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The program of talks for the Gordon Research Conference on Polymer Physics in 2010 made for fascinating reading. Organised by Karen Winey at the University of Pennsylvania, it included a diverse line up of researchers working on everything from polymer electronics to biological systems, manipulating light with polymers to physical properties of polyelectrolytes, blends, block copolymers and beyond. It was exciting to see such a rich vision of polymer physics in all its guises.

At every conference that targets polymer physics we are seeing a similar trend. All sorts of physicists working on polymers are recognising that their materials' properties are deeply intertwined: the morphology of the polymer in a solar cell has significant effects on the device performance. The more we learn about biological polymers like DNA, actin and collagen, the more we realise we can interpret their behaviour, albeit augmented with the complex interactions that determine their biological functions, by applying polymer physics problem solving. And the next generation of batteries, fuel cells, hydrogen storage and supercapacitors looks likely to be reliant on polymers that can couple just the right transport and physical properties.

To better interpret and understand the properties and potential applications of a polymeric system, we need to think broadly about how all aspects of its behavior interact. And the most powerful way to do that is to work with other researchers who study the physics of polymers in all its forms, discuss ideas and make use of their understanding.

It is the facilitation of this exchange of ideas between polymer researchers that inspired us in the development of the Journal of Polymer Science: Polymer Physics. Since the original launch of the Journal of Polymer Science in 1946 by the renowned polymer scientist, Herman Mark, it has been a highly regarded and well-loved forum for sharing understanding in polymer physics. Some of the most important papers in polymer science have appeared in the journal, including the first growth of polyethylene single crystals from xylene and the universal calibration of GPC.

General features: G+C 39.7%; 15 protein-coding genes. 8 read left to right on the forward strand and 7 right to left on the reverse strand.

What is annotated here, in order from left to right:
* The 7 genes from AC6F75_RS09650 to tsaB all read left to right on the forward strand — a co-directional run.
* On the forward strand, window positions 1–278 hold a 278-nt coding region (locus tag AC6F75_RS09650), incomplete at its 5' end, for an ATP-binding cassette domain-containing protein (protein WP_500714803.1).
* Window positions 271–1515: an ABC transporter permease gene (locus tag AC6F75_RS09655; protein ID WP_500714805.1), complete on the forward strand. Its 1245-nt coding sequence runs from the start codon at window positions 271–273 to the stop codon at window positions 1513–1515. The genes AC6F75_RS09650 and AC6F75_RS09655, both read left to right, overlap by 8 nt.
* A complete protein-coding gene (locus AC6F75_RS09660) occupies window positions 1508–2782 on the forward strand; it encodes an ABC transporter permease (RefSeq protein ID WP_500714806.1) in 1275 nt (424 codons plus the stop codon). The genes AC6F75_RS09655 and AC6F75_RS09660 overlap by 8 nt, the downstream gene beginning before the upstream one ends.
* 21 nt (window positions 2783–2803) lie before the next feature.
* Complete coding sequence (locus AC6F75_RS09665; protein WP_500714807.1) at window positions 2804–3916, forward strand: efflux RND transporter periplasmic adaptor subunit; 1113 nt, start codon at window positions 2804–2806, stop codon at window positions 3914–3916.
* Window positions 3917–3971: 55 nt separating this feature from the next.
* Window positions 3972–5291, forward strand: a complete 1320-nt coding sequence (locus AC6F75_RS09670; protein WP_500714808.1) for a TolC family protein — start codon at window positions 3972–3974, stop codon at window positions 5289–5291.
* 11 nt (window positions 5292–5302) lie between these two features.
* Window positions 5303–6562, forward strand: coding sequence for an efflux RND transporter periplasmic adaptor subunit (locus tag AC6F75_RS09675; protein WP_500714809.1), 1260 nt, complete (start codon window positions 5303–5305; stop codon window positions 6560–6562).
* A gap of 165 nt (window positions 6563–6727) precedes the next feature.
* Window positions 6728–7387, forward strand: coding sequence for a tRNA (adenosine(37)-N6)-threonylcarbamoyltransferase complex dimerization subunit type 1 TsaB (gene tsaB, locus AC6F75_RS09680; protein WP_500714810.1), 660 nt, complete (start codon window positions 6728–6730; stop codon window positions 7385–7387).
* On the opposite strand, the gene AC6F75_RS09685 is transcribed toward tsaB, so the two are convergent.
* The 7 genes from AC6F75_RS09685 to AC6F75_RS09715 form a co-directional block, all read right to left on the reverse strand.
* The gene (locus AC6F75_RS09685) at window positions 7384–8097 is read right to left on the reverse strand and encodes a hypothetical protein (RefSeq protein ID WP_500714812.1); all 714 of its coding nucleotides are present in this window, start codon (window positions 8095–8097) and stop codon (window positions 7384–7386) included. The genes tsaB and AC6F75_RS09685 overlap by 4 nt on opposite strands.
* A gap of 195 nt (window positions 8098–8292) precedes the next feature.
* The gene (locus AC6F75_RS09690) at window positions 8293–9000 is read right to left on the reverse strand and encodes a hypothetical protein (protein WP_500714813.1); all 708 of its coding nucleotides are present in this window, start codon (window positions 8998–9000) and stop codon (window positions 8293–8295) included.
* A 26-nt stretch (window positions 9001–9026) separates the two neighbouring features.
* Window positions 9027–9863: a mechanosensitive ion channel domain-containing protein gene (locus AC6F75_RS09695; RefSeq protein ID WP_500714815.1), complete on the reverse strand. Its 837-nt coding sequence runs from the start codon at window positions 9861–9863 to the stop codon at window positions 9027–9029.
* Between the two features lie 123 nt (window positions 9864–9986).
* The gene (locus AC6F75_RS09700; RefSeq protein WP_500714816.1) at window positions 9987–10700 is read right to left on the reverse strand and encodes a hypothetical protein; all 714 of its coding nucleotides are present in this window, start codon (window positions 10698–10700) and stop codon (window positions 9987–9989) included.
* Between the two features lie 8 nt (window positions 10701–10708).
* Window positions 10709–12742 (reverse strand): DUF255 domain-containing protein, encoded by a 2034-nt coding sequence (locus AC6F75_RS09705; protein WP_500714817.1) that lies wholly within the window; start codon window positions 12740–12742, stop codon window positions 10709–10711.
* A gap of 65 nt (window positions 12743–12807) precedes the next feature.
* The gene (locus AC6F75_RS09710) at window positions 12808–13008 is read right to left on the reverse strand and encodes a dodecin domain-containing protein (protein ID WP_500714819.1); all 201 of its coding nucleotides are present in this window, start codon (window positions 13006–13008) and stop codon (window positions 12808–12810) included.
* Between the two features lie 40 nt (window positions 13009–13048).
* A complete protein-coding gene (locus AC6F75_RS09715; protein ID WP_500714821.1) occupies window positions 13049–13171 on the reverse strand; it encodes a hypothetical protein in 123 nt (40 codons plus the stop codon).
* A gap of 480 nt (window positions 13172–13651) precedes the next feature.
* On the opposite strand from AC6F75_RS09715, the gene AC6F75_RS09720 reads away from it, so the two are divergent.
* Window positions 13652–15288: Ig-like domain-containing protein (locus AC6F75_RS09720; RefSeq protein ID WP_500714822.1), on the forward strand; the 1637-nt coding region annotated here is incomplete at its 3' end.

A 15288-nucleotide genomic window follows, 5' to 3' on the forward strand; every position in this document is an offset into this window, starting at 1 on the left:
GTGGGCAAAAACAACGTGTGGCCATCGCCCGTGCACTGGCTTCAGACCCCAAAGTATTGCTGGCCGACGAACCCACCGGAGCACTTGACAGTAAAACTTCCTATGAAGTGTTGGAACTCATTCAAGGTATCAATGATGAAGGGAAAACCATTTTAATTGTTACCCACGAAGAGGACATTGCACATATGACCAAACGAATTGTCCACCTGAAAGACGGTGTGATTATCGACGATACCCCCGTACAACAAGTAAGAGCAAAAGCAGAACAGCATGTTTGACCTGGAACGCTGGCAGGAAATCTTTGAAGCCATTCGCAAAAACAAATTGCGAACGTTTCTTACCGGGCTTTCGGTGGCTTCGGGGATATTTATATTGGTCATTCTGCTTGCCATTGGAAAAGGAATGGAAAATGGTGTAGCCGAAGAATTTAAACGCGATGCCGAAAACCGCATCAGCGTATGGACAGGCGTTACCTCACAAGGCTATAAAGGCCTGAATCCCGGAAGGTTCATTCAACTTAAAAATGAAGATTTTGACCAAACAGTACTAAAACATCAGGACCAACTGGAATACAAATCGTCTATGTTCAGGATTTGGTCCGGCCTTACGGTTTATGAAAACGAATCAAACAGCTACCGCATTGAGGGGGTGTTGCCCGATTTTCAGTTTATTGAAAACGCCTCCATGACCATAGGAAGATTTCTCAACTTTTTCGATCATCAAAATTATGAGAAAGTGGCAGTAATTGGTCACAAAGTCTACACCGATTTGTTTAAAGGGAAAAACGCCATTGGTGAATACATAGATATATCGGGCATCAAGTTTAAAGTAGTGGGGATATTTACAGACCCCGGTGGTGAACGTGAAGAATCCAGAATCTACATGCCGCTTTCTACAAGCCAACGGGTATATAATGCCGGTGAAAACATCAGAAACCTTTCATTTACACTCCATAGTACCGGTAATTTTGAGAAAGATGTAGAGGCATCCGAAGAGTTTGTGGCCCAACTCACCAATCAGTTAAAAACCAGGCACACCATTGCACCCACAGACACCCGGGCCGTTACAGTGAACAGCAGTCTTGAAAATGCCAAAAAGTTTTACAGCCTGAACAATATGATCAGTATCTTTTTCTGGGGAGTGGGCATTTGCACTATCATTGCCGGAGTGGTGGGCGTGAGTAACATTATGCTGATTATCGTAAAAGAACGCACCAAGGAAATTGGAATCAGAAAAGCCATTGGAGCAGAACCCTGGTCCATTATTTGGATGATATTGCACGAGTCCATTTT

The journal's recent history has already incorporated some of the fascinating topics that make up modern polymer physics. What we aim to do now is to bring this breadth to the fore, with a series of Reviews and primary research papers that will deliver you physicists' work on polymers from the furthest reaches of the field. Our goal is to fuel discussion between polymer physicists of all sorts, bringing you in every issue something directly related to your work along with something in polymer physics you might never have considered before.

On this note, we hope you'll enjoy the first issue from our new volume. We start with two Reviews of very twenty-first-century uses of polymers. Yasuhiro and Kotaro Koike guide us through developments in polymer optical fibres, whilst Thomas Stieglitz and his co-workers discuss requirements of polymers that are to be used as neural implants. Both consider how polymer scientists are responding to these demands with new materials and engineering.

Our range of papers in this first issue also reflects the vitality of the field. From adhesion to lab-on-a-chip biosensors, through solar cells, crystallisation and ultrafast optical properties, you'll find all types of physics of all types of polymer systems to stimulate your thinking.

A 21st-century journal demands modern publishing processes, and we're delighted to bring our authors rapid peer-review, managed by our team of professional in-house editors. Our new workflow ensures that post-acceptance, papers are published online in just 15 days to ensure your work is available to the community as quickly as possible. Moreover, to foster inter-disciplinary communication even beyond the field of polymer science we promote our most exciting papers through the forum of MaterialsViews.com, Wiley's news site dedicated to bringing you the latest in all kinds of materials science. Finally, we hope you've already appreciated our redesign, with a graphical table of contents to help you quickly find what you're looking for and a new image from polymer physics showcased on the cover of every issue.

We're delighted to welcome you to the new journal and we hope you enjoy what we'll be bringing you over the coming months. To be part of the new Polymer Physics and share your work with an international network of physicists working on polymers, submit your paper now, via www.polymerphysics.org.

We look forward to hearing from you, but in the meantime, enjoy Issue 1!

Vicki Cleave

Managing Editor